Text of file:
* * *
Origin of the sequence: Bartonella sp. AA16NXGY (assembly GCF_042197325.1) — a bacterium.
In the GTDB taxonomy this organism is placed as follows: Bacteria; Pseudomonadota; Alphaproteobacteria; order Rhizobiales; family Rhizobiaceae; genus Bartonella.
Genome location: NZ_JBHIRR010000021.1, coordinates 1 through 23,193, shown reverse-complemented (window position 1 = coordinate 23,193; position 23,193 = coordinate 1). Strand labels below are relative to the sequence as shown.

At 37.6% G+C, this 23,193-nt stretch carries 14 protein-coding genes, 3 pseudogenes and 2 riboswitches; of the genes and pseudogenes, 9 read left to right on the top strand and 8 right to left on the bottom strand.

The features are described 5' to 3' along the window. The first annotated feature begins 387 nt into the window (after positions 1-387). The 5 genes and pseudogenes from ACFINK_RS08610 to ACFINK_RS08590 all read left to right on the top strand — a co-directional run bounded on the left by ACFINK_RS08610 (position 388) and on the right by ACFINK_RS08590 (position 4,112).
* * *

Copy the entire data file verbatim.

Origin of the sequence: Bartonella sp. AA16NXGY (assembly GCF_042197325.1) — a bacterium.
In the GTDB taxonomy this organism is placed as follows: Bacteria; Pseudomonadota; Alphaproteobacteria; order Rhizobiales; family Rhizobiaceae; genus Bartonella.
Genome location: NZ_JBHIRR010000021.1, coordinates 1 through 23,193, shown reverse-complemented (window position 1 = coordinate 23,193; position 23,193 = coordinate 1). Strand labels below are relative to the sequence as shown.

At 37.6% G+C, this 23,193-nt stretch carries 14 protein-coding genes, 3 pseudogenes and 2 riboswitches; of the genes and pseudogenes, 9 read left to right on the top strand and 8 right to left on the bottom strand.

The features are described 5' to 3' along the window. The first annotated feature begins 387 nt into the window (after positions 1-387). The 5 genes and pseudogenes from ACFINK_RS08610 to ACFINK_RS08590 all read left to right on the top strand — a co-directional run bounded on the left by ACFINK_RS08610 (position 388) and on the right by ACFINK_RS08590 (position 4,112).